Greet the Person Behind the Suit
Start the interview with a cordial smile and a firm handshake. Think about the interview as a genuine discussion between two or more people (in the case of panel evaluations). This will be the perfect beginning for a dialogue between two strangers who turn into partners in a non-aggression treaty.
Ward Off Stereotype Expressions
Be on the lookout for these speech-parasites that may jeopardize the assessment for even the most promising applicant. The interviewer will have a hard time dealing with ready-made answers learnt by heart or with inadequately repeated words or phrases. Compulsive gestures and noises like scratching, panting, and crunching will most likely cause your evaluation to plummet. In some cases, a little censorship pays off.
All this practical advice might seem a lot to handle, in terms of framework for a real-life dialogue, but it helps when you select what fits best to your own situation and personality. Above all, when faced with the career opportunity of a lifetime, keep in mind your most valuable assets: spontaneity and authenticity.
Got any interview tips that you’ve found helpful?
To better understand your clients always ask the following 10 questions so you can be a better freelance designer.
Photo by Brett Arthur
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Excellent information, Mara! It goes beyond the typical dress-well-and-smile advice.
Can I add one more? Ask the right questions. Remember you are going into an interview to determine if the job is right for YOU as well. What questions might you have to determine if this is the right fit for both of you? The side benefit of preparing these questions is that it gives you a confidence boost, as you aren’t completely answering to the whims of the interviewer.
Mara, I love your bio. It almost mirrors mine! I’ll have to look for more of your articles on Work Awesome.
Great tips. As much as I don’t like to flaunt my resume, remember that a job interview is the perfect place to do it. So if you’ve got, it flaunt it! I’ve always wondered if there is a possibility of coming off as conceited during job interviews when talking about accomplishment, though. What do you think?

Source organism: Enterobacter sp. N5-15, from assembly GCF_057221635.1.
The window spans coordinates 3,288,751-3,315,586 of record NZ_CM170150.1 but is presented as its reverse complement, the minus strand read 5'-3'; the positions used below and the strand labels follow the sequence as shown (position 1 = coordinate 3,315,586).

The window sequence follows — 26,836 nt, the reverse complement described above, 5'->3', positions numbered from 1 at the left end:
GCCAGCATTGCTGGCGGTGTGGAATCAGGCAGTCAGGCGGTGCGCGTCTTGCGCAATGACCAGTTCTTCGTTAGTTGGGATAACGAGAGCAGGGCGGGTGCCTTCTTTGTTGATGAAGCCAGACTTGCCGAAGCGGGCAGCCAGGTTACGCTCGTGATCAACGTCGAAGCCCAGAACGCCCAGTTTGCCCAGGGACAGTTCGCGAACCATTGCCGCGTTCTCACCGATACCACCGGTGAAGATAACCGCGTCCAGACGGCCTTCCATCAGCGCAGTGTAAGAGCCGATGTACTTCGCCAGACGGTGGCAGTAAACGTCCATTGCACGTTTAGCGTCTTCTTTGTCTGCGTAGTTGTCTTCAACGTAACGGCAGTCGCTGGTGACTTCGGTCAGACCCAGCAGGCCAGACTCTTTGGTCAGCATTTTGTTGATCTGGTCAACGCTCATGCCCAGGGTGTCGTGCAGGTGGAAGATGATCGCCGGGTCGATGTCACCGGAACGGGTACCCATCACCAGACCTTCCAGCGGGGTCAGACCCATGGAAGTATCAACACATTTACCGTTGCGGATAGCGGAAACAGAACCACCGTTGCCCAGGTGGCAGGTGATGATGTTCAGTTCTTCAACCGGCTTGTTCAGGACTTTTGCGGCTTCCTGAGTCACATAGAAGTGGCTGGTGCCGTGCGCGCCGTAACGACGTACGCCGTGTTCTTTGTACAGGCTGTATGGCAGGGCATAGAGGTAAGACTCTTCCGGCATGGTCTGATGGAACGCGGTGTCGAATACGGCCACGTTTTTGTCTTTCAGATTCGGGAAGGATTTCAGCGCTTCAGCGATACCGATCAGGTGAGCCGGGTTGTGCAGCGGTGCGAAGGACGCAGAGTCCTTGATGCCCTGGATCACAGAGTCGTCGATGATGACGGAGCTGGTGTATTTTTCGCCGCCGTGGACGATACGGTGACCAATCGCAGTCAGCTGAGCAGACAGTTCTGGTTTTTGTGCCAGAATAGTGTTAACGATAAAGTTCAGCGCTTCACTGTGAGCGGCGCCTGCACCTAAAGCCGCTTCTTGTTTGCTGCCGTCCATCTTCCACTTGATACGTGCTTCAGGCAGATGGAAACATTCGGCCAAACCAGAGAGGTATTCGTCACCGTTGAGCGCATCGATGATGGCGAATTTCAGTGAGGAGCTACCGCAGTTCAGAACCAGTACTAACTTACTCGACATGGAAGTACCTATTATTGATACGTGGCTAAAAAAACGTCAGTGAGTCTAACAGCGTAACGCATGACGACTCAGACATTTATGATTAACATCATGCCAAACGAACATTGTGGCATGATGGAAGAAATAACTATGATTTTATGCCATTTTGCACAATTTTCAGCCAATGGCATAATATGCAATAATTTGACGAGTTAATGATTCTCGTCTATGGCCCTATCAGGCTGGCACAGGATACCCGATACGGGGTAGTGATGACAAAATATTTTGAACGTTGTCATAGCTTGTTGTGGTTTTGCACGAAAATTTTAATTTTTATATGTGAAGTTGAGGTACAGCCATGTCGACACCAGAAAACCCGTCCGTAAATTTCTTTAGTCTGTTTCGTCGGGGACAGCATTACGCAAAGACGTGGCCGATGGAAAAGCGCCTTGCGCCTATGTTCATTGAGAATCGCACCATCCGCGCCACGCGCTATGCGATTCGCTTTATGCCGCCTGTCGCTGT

Mara, can I say ditto to Leigh’s comment on your bio. Almost had to ask myself is this me :), without the PhD student part.
Can I add, “Listen to the question and answer what is being asked”. Many candidates go off on a tangent about something related to the question but forget to actually answer the question, or forget what the question was. So stay calm and focused, and relate your answer back to the question. Also, remember the recruiter is interested in YOU and the contribution YOU made to your team. Highlight your actions and involvement in projects.
More and more companies are making use of case studies (work simulations) to assess the applicants practical ability to do the job. My advise in this regards is that you take some valuable time to really read through the scenario carefully, to ensure that you have a very sound understanding of the scenario and to ensure that you present the current “solutions” to address the scenario. If you to make any additional assumptions about the scenario, make sure that you advise the interviewer(s) of the assumption, how you come to include the said assumption and the rational as to how this assumption impacts the solution that you present. In a case study one if often asked to present the solution, thus presentation skills is important, including the material you use to present – no use having a great solution but you have spelling errors in your presentation or you do not present your solution with professionalism, confidence and understood language i.e. refrain from too much jargan.
And most of all, enjoy the opportunity to practice your skills and experience in marketing yourself (smile)